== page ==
Two weeks ago on Breitbart London I took a look at what the European elections would mean for each party leader For Nigel Farage it was a case of win or die, and he won. David Cameron never had a huge amount to fret over thanks to some careful expectation management. But for Nick Clegg and Ed Miliband, there was always going to be a real possibility of humiliation and/or mutiny.
Fast forward two weeks and the Liberal Democrats have been all but wiped out in Europe, while Labour performed well below what should be expected from the opposition party a year out from a general election. So will Clegg and Miliband still be the leaders of their parties in May 2015?
Clegg didn’t help to calm speculation about his position when he went missing for several hours yesterday, finally emerging with bloodshot, sunken eyes and skin the colour of his rosette to grovel to his grassroots. Vince Cable, on an expertly-timed trade mission to China, was silent, finally releasing a typically long-winded, if unconvincing statement backing his leader. Publicly the rebellion has so far been limited to John Pugh, an obscure backbencher who has to the bewilderment of many apparently been an MP since 2001, a few councillors and two prospective parliamentary candidates.
One yellow mutineer tells me, somewhat optimistically, that he expects more Lib Dem MPs to speak out against their leader in the next seven days. He tells of plotting by an eccentric faction of the party called the Social Liberal Forum, and hints that some Lib Dem MPs with government jobs are “getting focussed on their futures”, weighing up a late attempt to distance themselves from the Tories ahead of next May.
The attraction for conspirators is obvious. Things can barely get any worse for the party in the polls. They will in all likelihood be humiliated all over again in 2015. Slotting a leader seen by the public as a liar, a hypocrite and a collaborator and replacing him with just about anybody else might be their only chance of winning back some of those votes lost to Labour.
Yet this outcome remains unlikely. For everything he has done to hurt his party, Clegg was the leader that put the Lib Dems in power for the first time in a generation. He had the conviction to break cast-iron promises to the electorate in order to gain his party power. Most Lib Dems will respect that, even if voters rightly condemn him for it. In any case, the Lib Dems will probably hold the balance of power again in the inevitable 2015 Coalition negotiations. That is when Clegg’s enemies can strike. For these reasons there will not be a great deal of panic among sensible Lib Dem figures. Clegg will most likely survive and lead his party into the election. It is after the election that the plotters’ time will come.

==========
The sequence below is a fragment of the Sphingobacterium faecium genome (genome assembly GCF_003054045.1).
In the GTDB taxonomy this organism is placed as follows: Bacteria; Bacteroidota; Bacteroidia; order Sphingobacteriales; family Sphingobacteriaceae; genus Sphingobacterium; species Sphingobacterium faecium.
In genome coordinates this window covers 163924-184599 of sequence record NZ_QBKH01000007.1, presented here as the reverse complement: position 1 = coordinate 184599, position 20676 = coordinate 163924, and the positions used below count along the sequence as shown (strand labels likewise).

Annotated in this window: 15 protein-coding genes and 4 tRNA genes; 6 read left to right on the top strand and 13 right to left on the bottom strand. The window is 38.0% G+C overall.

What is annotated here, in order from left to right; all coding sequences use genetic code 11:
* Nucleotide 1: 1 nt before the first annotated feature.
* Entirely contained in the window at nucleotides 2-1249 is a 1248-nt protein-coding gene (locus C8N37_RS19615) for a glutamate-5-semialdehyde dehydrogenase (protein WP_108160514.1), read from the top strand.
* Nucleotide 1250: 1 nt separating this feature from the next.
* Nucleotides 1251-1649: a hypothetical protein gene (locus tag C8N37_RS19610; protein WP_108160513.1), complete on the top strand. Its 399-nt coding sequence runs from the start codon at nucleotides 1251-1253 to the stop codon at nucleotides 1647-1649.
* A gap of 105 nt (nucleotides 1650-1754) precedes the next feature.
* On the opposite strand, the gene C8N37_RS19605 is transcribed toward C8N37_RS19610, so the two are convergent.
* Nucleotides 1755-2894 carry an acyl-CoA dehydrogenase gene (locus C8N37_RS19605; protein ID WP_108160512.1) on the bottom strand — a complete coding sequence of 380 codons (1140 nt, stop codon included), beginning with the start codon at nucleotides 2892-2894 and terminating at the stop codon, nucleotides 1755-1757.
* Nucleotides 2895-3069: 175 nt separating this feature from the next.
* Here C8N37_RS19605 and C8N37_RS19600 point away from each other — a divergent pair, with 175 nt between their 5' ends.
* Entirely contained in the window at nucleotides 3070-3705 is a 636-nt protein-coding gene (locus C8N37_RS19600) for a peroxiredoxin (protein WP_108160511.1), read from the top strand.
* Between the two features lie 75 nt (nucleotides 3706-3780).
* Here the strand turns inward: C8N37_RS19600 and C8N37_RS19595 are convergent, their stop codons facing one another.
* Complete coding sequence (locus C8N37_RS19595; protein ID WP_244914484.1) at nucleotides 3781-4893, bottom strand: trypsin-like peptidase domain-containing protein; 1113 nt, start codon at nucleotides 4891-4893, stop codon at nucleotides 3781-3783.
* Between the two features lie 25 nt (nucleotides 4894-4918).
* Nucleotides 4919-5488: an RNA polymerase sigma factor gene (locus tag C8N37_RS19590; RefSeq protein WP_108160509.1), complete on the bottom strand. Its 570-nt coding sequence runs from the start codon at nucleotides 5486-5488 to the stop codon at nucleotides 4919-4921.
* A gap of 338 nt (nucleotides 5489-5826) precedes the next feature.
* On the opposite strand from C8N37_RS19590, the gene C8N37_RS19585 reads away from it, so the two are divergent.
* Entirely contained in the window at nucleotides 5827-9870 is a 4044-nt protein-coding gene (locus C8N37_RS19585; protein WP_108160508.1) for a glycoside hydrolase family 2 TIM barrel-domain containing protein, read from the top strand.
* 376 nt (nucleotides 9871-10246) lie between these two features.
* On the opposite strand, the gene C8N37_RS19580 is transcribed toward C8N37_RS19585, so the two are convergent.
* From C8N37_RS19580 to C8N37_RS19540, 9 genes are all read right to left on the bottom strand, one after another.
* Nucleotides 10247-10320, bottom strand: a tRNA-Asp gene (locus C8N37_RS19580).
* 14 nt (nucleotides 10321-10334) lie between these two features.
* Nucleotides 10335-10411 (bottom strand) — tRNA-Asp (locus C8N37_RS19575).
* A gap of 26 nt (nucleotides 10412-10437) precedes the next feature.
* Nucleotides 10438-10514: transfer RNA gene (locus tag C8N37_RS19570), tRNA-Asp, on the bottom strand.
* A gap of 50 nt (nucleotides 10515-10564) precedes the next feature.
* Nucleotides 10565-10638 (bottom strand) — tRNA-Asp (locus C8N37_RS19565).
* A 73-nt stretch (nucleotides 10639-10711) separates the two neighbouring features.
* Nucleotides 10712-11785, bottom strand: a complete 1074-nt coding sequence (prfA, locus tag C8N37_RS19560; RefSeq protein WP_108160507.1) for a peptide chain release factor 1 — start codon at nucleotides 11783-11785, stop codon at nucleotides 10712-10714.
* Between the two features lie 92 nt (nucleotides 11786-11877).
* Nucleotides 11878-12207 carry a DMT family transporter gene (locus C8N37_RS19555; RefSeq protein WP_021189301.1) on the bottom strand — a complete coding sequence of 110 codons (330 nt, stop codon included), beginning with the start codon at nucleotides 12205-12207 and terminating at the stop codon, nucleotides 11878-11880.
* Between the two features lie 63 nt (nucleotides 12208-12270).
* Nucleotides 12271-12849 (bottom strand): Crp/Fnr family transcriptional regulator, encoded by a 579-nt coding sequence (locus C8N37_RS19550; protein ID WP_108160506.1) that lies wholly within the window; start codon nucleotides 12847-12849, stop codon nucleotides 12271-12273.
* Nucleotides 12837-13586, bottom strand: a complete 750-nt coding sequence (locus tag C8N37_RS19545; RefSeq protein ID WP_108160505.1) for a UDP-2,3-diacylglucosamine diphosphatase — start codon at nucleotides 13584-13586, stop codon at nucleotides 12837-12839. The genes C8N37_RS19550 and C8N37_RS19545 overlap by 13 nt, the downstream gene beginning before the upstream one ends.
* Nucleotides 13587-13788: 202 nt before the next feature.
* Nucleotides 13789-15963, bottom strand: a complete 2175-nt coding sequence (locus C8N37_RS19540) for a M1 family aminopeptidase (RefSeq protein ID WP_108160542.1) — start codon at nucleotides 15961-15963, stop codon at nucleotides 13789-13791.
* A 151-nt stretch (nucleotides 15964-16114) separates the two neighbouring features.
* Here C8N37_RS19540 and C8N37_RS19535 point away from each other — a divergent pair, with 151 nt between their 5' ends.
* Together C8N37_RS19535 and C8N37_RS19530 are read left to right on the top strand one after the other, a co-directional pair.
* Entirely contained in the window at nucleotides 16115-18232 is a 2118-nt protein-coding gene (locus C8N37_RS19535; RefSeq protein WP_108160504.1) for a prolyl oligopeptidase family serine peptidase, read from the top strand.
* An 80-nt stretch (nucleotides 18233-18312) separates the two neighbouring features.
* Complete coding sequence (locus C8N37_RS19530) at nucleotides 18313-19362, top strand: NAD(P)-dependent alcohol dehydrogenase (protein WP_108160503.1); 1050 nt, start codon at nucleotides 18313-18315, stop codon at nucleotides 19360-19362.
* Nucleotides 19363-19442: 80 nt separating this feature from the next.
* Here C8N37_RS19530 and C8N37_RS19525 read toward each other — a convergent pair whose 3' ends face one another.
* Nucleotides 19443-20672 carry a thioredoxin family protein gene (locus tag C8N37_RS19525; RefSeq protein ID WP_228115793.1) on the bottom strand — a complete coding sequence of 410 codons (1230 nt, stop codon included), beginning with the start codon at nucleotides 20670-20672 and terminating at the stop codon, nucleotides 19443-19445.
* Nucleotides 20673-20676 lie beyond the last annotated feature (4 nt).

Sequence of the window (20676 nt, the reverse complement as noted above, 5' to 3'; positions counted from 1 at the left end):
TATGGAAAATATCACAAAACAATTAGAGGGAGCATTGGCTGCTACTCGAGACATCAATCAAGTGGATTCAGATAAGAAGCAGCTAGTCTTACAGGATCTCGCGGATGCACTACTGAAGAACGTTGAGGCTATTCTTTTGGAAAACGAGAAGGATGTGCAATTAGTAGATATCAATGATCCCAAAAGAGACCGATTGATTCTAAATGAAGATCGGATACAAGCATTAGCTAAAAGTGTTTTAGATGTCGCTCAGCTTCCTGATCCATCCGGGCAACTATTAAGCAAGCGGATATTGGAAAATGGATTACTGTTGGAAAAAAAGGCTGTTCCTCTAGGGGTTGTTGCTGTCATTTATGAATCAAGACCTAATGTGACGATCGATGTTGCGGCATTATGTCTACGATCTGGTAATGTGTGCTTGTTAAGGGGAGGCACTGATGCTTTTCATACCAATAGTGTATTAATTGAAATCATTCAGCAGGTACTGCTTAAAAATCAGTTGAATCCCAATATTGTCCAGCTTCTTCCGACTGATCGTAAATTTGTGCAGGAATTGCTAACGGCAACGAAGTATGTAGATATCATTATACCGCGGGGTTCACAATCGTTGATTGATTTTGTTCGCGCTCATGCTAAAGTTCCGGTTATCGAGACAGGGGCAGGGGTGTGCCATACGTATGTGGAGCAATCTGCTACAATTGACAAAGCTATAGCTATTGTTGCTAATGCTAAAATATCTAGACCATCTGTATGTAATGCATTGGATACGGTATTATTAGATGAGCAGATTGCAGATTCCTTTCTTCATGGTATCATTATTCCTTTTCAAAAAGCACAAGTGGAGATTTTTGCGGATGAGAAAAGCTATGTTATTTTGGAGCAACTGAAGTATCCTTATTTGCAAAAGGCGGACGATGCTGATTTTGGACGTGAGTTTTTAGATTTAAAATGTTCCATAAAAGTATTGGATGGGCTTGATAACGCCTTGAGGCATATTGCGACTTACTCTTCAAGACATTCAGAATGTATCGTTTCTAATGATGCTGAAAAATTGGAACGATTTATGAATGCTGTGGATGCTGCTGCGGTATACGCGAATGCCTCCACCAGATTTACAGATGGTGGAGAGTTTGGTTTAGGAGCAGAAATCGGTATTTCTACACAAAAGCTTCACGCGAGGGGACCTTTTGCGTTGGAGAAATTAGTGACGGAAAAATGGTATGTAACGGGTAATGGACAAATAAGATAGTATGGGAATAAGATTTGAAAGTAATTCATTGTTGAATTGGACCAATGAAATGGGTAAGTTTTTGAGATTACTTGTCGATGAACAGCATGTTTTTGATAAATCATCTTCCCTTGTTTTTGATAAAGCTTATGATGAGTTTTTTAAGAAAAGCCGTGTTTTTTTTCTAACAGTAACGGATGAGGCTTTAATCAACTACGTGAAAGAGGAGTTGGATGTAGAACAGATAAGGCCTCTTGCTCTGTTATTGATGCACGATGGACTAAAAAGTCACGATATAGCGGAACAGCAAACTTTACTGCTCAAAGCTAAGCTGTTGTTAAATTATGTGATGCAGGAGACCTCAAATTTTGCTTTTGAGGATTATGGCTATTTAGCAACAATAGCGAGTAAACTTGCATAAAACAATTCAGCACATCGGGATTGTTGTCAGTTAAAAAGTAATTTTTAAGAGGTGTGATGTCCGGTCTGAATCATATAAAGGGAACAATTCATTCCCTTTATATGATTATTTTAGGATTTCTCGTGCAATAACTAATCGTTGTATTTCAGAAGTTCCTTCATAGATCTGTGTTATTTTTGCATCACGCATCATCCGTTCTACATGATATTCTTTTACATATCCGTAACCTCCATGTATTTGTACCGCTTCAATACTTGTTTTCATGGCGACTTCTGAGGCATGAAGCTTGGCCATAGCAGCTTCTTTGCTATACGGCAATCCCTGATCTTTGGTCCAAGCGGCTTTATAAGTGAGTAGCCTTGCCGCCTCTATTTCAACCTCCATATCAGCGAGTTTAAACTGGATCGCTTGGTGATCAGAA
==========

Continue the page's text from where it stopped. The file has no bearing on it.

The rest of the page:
Ed Miliband, on the other hand, arguably has far more to be concerned about. While Clegg has only been criticised by non-entities, the Labour leader is being attacked time and time again by members of his Shadow Cabinet. “Miliband has got to go. He’s damaged goods, he’s not a Prime Minister,” says one Shadow minister. Another says “there are people in the country who quite regularly say he is a problem”. A Labour MP adds: “I did not meet a single voter who said anything positive about Ed Miliband out of all the hundreds whose door I knocked on”. By one count 16 Labour MPs and one peer have criticised Miliband since polling day.
The bacon-hating Labour leader does not have the confidence of voters in terms of his personality or his policies.
Clearly some civil war specialists in the Labour Party see getting rid of him immediately as the best option. Again, though, this is unlikely. Firstly, it is not immediately clear who would launch a leadership challenge or who would take over, though the recent unhelpful behaviour of Ed Balls and the most obvious replacement, his wife Yvette Cooper, is worth noting. Secondly, Miliband is still the favourite to be Prime Minister after 2015.
He may not be able eat his breakfast without being called a weirdo by the Washington Post but he is still most likely to be in charge of the country next year. Killing him now could go either way. There probably isn’t anyone with the balls to do it.